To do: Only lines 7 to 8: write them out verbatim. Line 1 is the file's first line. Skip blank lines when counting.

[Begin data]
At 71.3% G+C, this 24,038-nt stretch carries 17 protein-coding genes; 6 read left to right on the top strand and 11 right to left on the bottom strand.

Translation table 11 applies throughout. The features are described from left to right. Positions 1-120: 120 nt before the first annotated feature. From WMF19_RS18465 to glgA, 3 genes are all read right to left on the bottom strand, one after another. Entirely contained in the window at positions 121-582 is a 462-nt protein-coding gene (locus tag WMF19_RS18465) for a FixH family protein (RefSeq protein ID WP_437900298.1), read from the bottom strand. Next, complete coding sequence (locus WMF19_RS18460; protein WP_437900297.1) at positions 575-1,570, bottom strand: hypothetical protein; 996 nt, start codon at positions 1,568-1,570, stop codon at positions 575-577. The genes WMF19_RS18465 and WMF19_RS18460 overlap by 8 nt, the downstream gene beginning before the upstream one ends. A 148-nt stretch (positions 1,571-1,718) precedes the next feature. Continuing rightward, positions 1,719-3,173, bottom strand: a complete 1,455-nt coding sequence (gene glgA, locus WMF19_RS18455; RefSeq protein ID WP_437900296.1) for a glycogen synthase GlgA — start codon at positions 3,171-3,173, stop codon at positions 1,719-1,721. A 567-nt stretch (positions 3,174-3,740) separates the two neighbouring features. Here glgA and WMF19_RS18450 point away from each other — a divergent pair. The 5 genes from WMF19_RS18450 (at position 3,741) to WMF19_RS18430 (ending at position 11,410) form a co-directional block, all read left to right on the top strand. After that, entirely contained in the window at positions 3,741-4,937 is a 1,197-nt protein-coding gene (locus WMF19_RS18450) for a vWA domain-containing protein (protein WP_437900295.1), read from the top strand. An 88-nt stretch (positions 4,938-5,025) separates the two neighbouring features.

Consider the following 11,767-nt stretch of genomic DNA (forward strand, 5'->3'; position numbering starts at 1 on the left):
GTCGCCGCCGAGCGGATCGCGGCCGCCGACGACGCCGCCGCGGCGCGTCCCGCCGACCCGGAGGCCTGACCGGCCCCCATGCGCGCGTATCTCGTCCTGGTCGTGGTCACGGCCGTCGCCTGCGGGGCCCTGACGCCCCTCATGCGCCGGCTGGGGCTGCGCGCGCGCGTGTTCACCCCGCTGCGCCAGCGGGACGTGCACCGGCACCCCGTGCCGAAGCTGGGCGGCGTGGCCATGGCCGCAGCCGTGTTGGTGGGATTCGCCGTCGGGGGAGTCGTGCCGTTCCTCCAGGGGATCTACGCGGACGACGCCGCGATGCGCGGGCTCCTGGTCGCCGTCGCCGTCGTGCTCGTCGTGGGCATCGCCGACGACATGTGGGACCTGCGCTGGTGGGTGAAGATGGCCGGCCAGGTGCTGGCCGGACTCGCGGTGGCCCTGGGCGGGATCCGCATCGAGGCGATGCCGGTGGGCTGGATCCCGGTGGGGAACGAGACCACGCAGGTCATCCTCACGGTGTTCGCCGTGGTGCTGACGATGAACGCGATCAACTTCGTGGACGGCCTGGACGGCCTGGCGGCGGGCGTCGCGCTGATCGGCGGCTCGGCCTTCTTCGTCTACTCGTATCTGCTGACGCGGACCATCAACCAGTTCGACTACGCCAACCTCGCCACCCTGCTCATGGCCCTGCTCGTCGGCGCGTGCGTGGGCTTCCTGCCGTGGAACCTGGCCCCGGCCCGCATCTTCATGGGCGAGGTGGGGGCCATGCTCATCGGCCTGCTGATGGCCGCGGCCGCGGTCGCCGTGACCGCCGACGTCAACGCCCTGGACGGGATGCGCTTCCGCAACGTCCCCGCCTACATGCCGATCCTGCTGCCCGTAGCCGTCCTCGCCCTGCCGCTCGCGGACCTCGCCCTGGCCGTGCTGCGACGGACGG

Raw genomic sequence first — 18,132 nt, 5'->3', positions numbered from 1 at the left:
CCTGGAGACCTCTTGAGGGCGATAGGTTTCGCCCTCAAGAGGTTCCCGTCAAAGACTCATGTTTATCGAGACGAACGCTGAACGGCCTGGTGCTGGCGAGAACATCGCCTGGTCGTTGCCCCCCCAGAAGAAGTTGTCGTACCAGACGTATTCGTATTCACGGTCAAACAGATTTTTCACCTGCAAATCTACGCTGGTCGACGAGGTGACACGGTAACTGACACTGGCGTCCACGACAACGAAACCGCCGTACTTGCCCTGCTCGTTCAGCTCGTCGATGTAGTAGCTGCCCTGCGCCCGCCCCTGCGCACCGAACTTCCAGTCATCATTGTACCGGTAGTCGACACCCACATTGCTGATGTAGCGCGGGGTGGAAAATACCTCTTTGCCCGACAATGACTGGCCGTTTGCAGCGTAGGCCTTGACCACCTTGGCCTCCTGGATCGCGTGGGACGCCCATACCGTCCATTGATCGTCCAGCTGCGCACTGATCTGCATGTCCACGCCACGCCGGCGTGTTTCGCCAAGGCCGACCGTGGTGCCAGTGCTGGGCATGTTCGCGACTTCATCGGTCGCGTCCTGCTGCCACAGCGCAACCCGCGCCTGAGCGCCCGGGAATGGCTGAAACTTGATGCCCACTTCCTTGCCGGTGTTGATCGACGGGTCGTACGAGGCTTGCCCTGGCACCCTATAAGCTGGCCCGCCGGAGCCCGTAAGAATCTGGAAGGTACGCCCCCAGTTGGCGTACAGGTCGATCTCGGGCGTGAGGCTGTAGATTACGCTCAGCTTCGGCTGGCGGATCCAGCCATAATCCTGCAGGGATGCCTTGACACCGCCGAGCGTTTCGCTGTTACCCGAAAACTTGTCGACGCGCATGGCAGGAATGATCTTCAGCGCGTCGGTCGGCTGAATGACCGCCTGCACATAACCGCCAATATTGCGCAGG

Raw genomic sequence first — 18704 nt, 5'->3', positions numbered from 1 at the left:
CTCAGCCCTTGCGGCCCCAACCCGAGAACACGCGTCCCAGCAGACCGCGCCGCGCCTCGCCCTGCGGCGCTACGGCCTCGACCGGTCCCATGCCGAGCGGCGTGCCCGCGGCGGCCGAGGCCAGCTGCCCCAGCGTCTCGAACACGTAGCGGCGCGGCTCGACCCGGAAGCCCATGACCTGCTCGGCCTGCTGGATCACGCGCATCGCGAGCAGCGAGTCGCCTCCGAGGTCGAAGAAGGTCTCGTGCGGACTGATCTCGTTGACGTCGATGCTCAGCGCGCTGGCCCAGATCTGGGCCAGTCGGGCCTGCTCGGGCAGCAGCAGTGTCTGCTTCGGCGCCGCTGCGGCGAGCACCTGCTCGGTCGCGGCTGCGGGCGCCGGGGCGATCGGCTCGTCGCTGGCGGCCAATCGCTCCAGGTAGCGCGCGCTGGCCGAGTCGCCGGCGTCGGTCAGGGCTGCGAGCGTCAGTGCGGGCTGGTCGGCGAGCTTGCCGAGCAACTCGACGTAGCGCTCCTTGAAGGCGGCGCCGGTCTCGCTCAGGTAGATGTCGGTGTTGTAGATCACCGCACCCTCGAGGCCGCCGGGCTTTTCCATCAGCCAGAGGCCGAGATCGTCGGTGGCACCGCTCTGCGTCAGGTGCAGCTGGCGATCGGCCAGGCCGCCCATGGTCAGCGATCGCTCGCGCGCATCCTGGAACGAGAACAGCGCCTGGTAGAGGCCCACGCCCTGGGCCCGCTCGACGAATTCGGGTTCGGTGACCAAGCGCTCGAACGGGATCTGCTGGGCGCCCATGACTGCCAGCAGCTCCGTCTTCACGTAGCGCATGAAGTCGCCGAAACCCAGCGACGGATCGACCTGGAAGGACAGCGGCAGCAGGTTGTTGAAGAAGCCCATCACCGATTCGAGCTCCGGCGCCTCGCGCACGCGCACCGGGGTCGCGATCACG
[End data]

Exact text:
Raw genomic sequence first — 18704 nt, 5'->3', positions numbered from 1 at the left:
CTCAGCCCTTGCGGCCCCAACCCGAGAACACGCGTCCCAGCAGACCGCGCCGCGCCTCGCCCTGCGGCGCTACGGCCTCGACCGGTCCCATGCCGAGCGGCGTGCCCGCGGCGGCCGAGGCCAGCTGCCCCAGCGTCTCGAACACGTAGCGGCGCGGCTCGACCCGGAAGCCCATGACCTGCTCGGCCTGCTGGATCACGCGCATCGCGAGCAGCGAGTCGCCTCCGAGGTCGAAGAAGGTCTCGTGCGGACTGATCTCGTTGACGTCGATGCTCAGCGCGCTGGCCCAGATCTGGGCCAGTCGGGCCTGCTCGGGCAGCAGCAGTGTCTGCTTCGGCGCCGCTGCGGCGAGCACCTGCTCGGTCGCGGCTGCGGGCGCCGGGGCGATCGGCTCGTCGCTGGCGGCCAATCGCTCCAGGTAGCGCGCGCTGGCCGAGTCGCCGGCGTCGGTCAGGGCTGCGAGCGTCAGTGCGGGCTGGTCGGCGAGCTTGCCGAGCAACTCGACGTAGCGCTCCTTGAAGGCGGCGCCGGTCTCGCTCAGGTAGATGTCGGTGTTGTAGATCACCGCACCCTCGAGGCCGCCGGGCTTTTCCATCAGCCAGAGGCCGAGATCGTCGGTGGCACCGCTCTGCGTCAGGTGCAGCTGGCGATCGGCCAGGCCGCCCATGGTCAGCGATCGCTCGCGCGCATCCTGGAACGAGAACAGCGCCTGGTAGAGGCCCACGCCCTGGGCCCGCTCGACGAATTCGGGTTCGGTGACCAAGCGCTCGAACGGGATCTGCTGGGCGCCCATGACTGCCAGCAGCTCCGTCTTCACGTAGCGCATGAAGTCGCCGAAACCCAGCGACGGATCGACCTGGAAGGACAGCGGCAGCAGGTTGTTGAAGAAGCCCATCACCGATTCGAGCTCCGGCGCCTCGCGCACGCGCACCGGGGTCGCGATCACG